The Business Case

There are several key differentiators between the BRCGS Ethical Trade and Responsible Sourcing Standard and other Social Audit schemes to enhance the assurance given to buyers.  The Audit Protocol sets rigorous competency requirements for all auditors, site visits occur unannounced within a 28-day audit window, and the scheme ensures that all non-conformities are identified and corrected to drive improvement prior to any certification. The evaluation mechanism means that sites can be graded, providing a useful benchmark; improving brand confidence, transparency and supporting continuous improvement.

The Core Standard is in the process of being benchmarked to the Sustainable Supply Chain Initiative requirements set by the Consumer Goods Forum.

The OECD predicts the global middle class will rise to 4.9 billion by 2030.  These consumers are more aware of issues like the quality, efficacy, and safety of products, where they might have come from, who might have made them and how workers might have been treated during their manufacture – it is a generation of individuals raised with ethics and climate change as key drivers that will shape their purchasing decisions. 

The BRCGS Risk Assessment and Core Standards are designed to provide a robust, universally relevant, cross cutting, ethical and responsible sourcing benchmark that will give consumers the reassurance they seek and workers the protection they are entitled to.  Companies seeking to benefit from this seismic change in consumer attitude have a window of opportunity.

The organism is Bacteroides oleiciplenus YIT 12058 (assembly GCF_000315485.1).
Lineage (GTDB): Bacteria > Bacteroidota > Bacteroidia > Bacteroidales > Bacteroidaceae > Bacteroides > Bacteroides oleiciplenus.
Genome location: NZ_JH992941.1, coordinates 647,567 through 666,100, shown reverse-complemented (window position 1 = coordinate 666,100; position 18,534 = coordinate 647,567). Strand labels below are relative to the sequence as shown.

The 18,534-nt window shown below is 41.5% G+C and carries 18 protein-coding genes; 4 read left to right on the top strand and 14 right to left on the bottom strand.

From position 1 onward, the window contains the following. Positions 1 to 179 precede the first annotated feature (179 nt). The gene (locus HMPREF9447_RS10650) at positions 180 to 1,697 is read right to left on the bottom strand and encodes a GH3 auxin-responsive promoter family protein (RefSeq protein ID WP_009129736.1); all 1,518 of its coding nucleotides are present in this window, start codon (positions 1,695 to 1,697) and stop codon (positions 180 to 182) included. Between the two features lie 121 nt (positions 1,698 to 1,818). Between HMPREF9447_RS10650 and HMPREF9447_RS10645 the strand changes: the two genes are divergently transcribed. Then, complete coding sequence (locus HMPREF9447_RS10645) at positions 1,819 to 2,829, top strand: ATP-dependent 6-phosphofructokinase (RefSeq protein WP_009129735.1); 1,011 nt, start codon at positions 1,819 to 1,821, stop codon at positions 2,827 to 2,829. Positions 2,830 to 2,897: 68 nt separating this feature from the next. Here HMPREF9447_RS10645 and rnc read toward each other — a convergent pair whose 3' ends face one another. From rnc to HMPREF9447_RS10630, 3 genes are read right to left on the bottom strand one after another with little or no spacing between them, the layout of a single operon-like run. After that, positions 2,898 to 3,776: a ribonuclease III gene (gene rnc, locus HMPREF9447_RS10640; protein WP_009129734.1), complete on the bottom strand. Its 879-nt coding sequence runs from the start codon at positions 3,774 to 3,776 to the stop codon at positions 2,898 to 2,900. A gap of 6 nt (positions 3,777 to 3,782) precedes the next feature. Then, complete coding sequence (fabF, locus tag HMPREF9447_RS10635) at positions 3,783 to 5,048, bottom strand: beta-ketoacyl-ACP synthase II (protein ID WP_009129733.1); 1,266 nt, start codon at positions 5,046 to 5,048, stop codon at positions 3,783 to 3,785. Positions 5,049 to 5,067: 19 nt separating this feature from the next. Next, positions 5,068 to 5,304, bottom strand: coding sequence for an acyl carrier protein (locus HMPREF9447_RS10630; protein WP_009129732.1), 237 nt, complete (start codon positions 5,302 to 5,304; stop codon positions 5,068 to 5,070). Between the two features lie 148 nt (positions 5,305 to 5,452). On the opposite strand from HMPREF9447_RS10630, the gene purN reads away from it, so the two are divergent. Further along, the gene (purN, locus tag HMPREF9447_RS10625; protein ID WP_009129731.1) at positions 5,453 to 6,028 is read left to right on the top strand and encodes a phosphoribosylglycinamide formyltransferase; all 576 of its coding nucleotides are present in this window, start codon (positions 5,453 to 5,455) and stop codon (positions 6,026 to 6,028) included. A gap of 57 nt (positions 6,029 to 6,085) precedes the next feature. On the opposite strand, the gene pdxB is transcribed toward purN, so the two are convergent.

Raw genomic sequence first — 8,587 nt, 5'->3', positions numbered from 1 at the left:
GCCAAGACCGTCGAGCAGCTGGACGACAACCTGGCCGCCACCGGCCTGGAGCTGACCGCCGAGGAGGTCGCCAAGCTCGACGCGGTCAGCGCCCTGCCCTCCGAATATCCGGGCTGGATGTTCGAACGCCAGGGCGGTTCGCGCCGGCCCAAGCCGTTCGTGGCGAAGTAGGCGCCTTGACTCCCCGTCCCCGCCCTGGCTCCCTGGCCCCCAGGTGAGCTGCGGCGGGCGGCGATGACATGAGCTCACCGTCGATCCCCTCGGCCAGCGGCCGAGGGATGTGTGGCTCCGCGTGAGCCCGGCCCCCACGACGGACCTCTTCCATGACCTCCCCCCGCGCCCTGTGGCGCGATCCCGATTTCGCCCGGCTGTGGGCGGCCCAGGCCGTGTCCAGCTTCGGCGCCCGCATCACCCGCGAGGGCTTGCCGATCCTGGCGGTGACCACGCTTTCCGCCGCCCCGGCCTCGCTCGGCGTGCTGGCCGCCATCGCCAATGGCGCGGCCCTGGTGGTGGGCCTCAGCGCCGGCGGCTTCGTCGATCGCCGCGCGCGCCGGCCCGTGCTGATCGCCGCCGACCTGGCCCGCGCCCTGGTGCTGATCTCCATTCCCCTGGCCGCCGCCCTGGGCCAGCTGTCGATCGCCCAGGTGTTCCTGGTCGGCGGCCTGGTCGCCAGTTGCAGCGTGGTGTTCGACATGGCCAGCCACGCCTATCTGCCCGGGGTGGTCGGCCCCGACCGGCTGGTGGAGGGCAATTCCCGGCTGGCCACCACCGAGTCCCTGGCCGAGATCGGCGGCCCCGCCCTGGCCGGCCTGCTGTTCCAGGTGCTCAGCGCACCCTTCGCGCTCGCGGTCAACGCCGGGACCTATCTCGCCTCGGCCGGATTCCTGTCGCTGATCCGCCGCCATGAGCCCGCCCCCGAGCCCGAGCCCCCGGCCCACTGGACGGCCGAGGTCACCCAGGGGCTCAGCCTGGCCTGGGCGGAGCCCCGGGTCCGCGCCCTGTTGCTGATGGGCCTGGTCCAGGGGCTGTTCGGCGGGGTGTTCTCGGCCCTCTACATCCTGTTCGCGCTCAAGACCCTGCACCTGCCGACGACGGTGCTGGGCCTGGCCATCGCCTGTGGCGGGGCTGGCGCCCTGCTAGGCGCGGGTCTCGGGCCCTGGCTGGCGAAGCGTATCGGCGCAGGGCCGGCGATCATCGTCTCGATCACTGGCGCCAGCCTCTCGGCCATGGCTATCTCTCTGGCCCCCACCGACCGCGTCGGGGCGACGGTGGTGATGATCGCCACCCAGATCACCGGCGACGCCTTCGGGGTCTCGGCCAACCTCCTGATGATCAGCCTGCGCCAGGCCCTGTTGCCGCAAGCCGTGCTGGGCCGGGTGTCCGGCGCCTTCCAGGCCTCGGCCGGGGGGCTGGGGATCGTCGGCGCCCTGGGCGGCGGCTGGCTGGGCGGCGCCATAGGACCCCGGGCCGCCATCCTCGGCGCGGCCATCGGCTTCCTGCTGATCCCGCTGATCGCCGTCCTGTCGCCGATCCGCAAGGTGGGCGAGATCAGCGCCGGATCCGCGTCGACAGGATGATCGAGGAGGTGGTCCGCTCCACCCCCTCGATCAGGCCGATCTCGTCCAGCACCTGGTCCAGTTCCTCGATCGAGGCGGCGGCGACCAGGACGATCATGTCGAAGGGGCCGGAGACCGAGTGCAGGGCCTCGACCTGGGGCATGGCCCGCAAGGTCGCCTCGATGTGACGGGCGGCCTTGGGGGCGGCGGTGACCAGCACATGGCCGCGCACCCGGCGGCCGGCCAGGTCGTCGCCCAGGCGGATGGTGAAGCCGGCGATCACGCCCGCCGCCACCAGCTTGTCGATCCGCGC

The BRCGS Risk Assessment and Core Standards are designed to provide a robust, universally relevant, cross cutting, ethical and responsible sourcing benchmark that will give consumers the reassurance they seek and workers the protection they are entitled to.  Companies seeking to benefit from this seismic change in consumer attitude have a window of opportunity.

As supply chains become increasingly global, so accountability becomes more transparent through the influence of social media, and reputations become more fragile as consumers seek a higher level of assurance regarding a products source, with particular focus on safety, sustainability, legality, and its efficacy.

Many do not want to be inadvertently buying into systems of human exploitation and environmental destruction – people want to know that what they are purchasing has been sourced ethically, and this includes the treatment of those workers involved in the process. Some food for thought….

  • 152 million children are in child labour, almost half of which are involved in hazardous work (ILO 2016).

  • 40.3 million people were victims of modern slavery in 2016 (ILO 2016).

  • 77% of companies believe there is a likelihood of modern slavery occurring in their supply chains. (ETI 2017).

 

Look at that last statistic.  Walk around your home.  Consider how many of your belongings potentially involved someone enslaved in their supply chain.  It is an uncomfortable thought.

There is a very real imperative for these issues to be confronted and for systems of assurance and certification to play a leading role in their identification, prevention, and remediation.  We as conscious consumers increasingly demand transparent, accountable assurance.

MSS Global have been selected as part of the first international pilot for the BRCGS ETRS scheme, get in touch to find out how we can support the certification process across your sites.